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Online shopping is not yet working smoothly in Europe

Online shopping is not yet working smoothly in Europe

Orders in online shops in other EU countries are often not yet possible or often still cause difficulties for consumers when shopping across borders on the Internet. This is shown by the Europe-wide test purchase study “Cross-border e-commerce in the EU” by the market research and consulting institute Yougovpsychonomics on behalf of the European Commission.

According to this, in around two out of three cases among around 13,000 test buyers from 27 EU countries it was not possible to buy common everyday products such as electrical goods, computers, books, CDs, household goods or clothing online in the other EU member states. With testers from Germany the Internet purchase failed to 60 percent. The main reason for this is that many online retailers do not deliver their products to the country of the respective consumer or do not offer suitable cross-border payment options. According to the European Consumer Protection Commission, the legal maze that prevents online retailers from offering their goods in other EU countries is responsible for this. However, this should change in the future through the standardization of legal provisions.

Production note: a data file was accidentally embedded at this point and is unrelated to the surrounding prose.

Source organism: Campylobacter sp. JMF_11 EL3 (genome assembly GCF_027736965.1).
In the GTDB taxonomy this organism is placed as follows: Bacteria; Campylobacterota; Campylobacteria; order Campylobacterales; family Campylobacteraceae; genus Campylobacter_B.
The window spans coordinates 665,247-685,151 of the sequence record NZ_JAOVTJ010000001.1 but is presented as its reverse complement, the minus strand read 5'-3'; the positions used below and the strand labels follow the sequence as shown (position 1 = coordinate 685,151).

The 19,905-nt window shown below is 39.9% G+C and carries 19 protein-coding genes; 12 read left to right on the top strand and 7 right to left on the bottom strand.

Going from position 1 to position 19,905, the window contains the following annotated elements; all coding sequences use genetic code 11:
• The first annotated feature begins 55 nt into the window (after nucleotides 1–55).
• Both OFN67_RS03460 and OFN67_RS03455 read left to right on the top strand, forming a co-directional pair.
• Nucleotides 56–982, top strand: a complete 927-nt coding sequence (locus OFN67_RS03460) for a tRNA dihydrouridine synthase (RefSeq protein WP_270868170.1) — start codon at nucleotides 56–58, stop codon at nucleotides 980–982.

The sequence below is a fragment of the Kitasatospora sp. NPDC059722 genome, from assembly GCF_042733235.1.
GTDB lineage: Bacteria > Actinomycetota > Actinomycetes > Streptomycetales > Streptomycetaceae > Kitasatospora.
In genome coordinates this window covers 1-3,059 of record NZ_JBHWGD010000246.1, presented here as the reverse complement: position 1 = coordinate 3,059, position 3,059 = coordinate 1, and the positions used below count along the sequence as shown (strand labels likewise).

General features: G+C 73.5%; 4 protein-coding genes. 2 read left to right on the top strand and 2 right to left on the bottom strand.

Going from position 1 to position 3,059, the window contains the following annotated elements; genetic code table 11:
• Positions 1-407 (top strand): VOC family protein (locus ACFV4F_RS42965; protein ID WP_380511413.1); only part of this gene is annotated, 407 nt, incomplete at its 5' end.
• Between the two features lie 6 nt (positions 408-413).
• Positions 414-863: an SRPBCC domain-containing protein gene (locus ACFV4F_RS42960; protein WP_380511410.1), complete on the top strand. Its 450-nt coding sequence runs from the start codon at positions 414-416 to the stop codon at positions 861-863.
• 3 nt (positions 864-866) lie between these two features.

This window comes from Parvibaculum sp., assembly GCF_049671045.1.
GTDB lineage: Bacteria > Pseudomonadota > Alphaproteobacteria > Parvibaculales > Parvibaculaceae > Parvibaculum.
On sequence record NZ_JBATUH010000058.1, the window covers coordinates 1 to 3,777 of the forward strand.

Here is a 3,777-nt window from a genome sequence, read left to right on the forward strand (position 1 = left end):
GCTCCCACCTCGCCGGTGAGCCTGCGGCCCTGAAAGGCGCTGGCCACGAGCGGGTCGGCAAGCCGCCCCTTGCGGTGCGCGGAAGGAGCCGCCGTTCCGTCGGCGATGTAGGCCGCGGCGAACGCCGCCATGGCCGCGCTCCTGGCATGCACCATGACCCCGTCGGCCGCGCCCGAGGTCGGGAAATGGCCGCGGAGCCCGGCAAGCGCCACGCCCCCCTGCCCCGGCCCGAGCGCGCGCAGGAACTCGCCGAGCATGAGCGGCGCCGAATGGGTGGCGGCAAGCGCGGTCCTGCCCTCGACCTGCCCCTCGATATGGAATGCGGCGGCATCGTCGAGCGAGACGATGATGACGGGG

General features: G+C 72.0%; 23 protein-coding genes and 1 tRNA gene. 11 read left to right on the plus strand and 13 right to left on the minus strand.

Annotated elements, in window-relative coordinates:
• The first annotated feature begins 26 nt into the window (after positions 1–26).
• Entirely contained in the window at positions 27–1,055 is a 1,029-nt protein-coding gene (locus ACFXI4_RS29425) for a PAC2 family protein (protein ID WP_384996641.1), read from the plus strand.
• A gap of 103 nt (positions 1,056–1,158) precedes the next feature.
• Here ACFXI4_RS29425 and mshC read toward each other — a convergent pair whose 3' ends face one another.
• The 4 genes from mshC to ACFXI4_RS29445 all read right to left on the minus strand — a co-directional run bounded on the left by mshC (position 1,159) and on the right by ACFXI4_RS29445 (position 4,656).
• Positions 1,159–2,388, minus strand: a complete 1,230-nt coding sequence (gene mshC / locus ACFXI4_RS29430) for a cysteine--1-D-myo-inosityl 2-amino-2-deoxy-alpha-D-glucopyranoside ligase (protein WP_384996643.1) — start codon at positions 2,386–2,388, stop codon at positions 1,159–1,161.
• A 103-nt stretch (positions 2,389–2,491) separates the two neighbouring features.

Alongside Great Britain, Germany is one of those countries to which online retailers in other EU countries deliver around 30 percent of their goods, which is comparatively the most frequent. Consumers from Lithuania, Cyprus, Malta, Romania and Bulgaria are worse off, only around ten percent of whom are supplied by online retailers in other EU countries. The comparison with the even worse conditions can hardly hide the fact that the barriers in European online trade mean that consumers are also losing important shopping advantages. Testers from Germany found the products they were looking for, including delivery costs, cheaper in 39 percent of the cases on foreign websites than in domestic online retailers. In addition, some of the 100 products sought are only available on the websites of foreign suppliers and not in online shops in Germany. The EU Commission wants to promote improvements for consumers and cross-border competition in a targeted manner.